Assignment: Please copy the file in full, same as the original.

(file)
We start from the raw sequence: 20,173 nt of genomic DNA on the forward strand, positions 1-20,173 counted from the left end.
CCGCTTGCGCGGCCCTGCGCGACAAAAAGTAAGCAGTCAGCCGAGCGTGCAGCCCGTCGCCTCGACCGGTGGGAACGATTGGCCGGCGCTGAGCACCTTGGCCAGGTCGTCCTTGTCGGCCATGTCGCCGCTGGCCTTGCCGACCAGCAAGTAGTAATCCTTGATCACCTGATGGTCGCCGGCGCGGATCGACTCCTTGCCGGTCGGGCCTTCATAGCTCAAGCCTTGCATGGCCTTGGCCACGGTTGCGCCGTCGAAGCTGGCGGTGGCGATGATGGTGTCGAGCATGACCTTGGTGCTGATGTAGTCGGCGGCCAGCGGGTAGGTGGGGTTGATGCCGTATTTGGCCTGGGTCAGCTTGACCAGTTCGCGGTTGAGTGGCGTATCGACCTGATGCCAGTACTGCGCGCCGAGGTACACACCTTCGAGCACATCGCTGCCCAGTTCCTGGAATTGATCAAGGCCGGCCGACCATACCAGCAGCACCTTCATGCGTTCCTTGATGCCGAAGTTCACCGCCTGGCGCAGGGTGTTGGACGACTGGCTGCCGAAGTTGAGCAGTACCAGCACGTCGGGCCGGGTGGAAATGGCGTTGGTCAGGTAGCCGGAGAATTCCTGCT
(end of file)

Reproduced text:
We start from the raw sequence: 20,173 nt of genomic DNA on the forward strand, positions 1-20,173 counted from the left end.
CCGCTTGCGCGGCCCTGCGCGACAAAAAGTAAGCAGTCAGCCGAGCGTGCAGCCCGTCGCCTCGACCGGTGGGAACGATTGGCCGGCGCTGAGCACCTTGGCCAGGTCGTCCTTGTCGGCCATGTCGCCGCTGGCCTTGCCGACCAGCAAGTAGTAATCCTTGATCACCTGATGGTCGCCGGCGCGGATCGACTCCTTGCCGGTCGGGCCTTCATAGCTCAAGCCTTGCATGGCCTTGGCCACGGTTGCGCCGTCGAAGCTGGCGGTGGCGATGATGGTGTCGAGCATGACCTTGGTGCTGATGTAGTCGGCGGCCAGCGGGTAGGTGGGGTTGATGCCGTATTTGGCCTGGGTCAGCTTGACCAGTTCGCGGTTGAGTGGCGTATCGACCTGATGCCAGTACTGCGCGCCGAGGTACACACCTTCGAGCACATCGCTGCCCAGTTCCTGGAATTGATCAAGGCCGGCCGACCATACCAGCAGCACCTTCATGCGTTCCTTGATGCCGAAGTTCACCGCCTGGCGCAGGGTGTTGGACGACTGGCTGCCGAAGTTGAGCAGTACCAGCACGTCGGGCCGGGTGGAAATGGCGTTGGTCAGGTAGCCGGAGAATTCCTGCT